MySpace's Second Act: 'A Window For Youth Culture'
- July 22nd, 2009
- 9 Comments
Is it me or does it feel as if everyone has written off MySpace as the next Friendster. With all of the media fawning over Facebook and Twitter, and the reality that MySpace has been struggling and going through changes (losing users, founders leaving, widespread layoffs), my sense is that many people in the tech/media world aren’t very optimistic about MySpace’s prospects. Granted, I haven’t logged in for months and primarily use Facebook, but I’m also 37. I’m going to play the contrarian and argue that everything I’ve read lately about how MySpace is planning to reposition itself makes me optimistic that the site could emerge stronger than ever by literally going back to its roots of being a hub for young tastemakers. Or as this MySpace insider shared with the UK Telegraph:
Moving forward, the network will focus on being a window for youth culture to reflect all their creative talents. Facebook has won the social networking war and now MySpace needs to focus on what it can bring to the table.
While I agree with danah boyd’s thesis that there has been a degree of “white flight” among youth from MySpace to Facebook, I also believe that growing youth Facebook fatigue, combined with a new and improved MySpace could bring some younger Facebook users, especially those who are creative, or who are tired of reading their parents’ status updates, back to MySpace.
While Facebook has made it clear they want to be for the masses, MySpace is sending their own “moon man” with a a new flag reasserting itself as a “window for youth culture.” They are building on their early days as a community populated largely by twentysomething musicians, artists and other creative tastemakers/self promoters in L.A., but on a much larger scale. I think MySpace has a shot at becoming the number one music/entertainment community for youth if Owen Van Natta can:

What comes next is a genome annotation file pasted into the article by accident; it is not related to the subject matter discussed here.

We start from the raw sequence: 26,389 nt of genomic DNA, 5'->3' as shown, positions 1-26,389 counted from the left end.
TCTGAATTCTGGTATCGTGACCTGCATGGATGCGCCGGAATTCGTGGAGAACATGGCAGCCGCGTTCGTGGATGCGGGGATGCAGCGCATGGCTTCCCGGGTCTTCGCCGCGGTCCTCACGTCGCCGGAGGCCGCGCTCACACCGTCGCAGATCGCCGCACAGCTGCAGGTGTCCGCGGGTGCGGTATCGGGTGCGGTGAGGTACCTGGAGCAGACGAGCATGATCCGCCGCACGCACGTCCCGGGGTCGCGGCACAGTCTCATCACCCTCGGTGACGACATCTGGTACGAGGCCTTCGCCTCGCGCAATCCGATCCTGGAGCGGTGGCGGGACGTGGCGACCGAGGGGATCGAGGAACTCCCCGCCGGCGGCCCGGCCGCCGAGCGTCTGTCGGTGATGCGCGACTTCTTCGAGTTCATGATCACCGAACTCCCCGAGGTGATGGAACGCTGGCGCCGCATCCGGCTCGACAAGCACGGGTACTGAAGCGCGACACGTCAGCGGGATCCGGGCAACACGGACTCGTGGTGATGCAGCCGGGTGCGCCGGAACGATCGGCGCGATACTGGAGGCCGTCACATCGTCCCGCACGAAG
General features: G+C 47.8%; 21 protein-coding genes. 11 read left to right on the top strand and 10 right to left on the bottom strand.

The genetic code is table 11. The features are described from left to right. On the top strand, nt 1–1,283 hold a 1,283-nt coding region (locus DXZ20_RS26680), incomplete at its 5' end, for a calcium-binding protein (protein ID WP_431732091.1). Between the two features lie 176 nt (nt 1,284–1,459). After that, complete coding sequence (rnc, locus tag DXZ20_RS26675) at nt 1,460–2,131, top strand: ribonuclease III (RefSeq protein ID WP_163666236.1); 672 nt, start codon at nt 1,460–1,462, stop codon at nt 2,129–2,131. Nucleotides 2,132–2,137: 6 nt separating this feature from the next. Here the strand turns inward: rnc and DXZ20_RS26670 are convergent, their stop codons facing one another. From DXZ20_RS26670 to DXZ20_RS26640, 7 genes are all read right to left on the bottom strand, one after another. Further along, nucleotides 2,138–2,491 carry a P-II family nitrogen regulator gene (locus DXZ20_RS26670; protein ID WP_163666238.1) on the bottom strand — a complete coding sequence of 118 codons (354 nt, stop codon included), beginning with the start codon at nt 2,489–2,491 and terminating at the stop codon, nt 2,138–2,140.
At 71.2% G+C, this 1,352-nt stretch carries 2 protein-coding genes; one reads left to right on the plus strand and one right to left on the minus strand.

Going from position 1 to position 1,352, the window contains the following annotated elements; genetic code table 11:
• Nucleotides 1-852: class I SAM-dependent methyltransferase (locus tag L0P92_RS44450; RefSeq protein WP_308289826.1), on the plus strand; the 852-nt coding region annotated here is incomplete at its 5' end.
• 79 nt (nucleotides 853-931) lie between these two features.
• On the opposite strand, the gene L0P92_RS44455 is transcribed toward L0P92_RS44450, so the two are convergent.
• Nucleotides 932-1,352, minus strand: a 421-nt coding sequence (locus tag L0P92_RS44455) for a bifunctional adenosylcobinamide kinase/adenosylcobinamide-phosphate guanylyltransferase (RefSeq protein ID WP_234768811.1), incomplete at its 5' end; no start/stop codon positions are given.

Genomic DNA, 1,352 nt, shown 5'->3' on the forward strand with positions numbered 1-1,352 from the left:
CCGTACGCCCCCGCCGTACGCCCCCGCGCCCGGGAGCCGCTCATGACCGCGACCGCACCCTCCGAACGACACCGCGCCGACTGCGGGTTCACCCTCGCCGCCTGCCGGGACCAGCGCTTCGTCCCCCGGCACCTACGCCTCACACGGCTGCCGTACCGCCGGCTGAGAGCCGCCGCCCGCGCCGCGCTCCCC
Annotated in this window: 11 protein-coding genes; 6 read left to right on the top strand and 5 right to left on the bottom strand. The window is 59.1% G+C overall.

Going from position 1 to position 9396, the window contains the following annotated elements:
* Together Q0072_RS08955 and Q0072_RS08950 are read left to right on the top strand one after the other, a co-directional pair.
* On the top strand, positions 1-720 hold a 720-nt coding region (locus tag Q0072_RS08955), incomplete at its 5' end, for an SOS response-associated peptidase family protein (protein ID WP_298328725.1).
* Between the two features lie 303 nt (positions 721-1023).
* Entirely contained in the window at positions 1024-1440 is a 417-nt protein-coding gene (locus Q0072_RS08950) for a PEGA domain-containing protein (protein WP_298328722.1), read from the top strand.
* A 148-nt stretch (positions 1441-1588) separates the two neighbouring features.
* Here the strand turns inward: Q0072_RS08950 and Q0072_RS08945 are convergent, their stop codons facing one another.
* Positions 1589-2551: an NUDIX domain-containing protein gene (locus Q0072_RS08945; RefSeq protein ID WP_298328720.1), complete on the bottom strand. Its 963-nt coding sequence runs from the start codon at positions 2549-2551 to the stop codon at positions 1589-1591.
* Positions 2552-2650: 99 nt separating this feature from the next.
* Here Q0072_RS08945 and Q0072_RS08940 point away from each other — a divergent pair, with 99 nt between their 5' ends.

- apply what he learned from Facebook and improve the user experience on MySpace (and control the spam)
- streamline and simplify while offering templates flexible enough for creative types to still make the space their own, and easily find likeminded “friends” and “fans” based on their creative interests/entertainment tastes
- continue to offer exclusive content nobody else has first (New Moon trailer, youth focused webisodes)
- leverage their planned “data-focused features” as a part of MySpace music, “publish[ing] trends, track[ing] influencers and creat[ing] lists of top-played and playlisted content of not only major bands and artists but also of all the independent work on millions of MySpace artist pages”
With a clear demographic, they will also beat Facebook by giving advertisers a targeted audience of youth 16-30. MySpace should also invest in building a non-traditional advertising department that can work with together with their audience to really push these brands to go beyond the banner and create/experiment with programs that add value for its users (as well as making the site feel less like a giant billboard).
What do you think? Have you written off MySpace?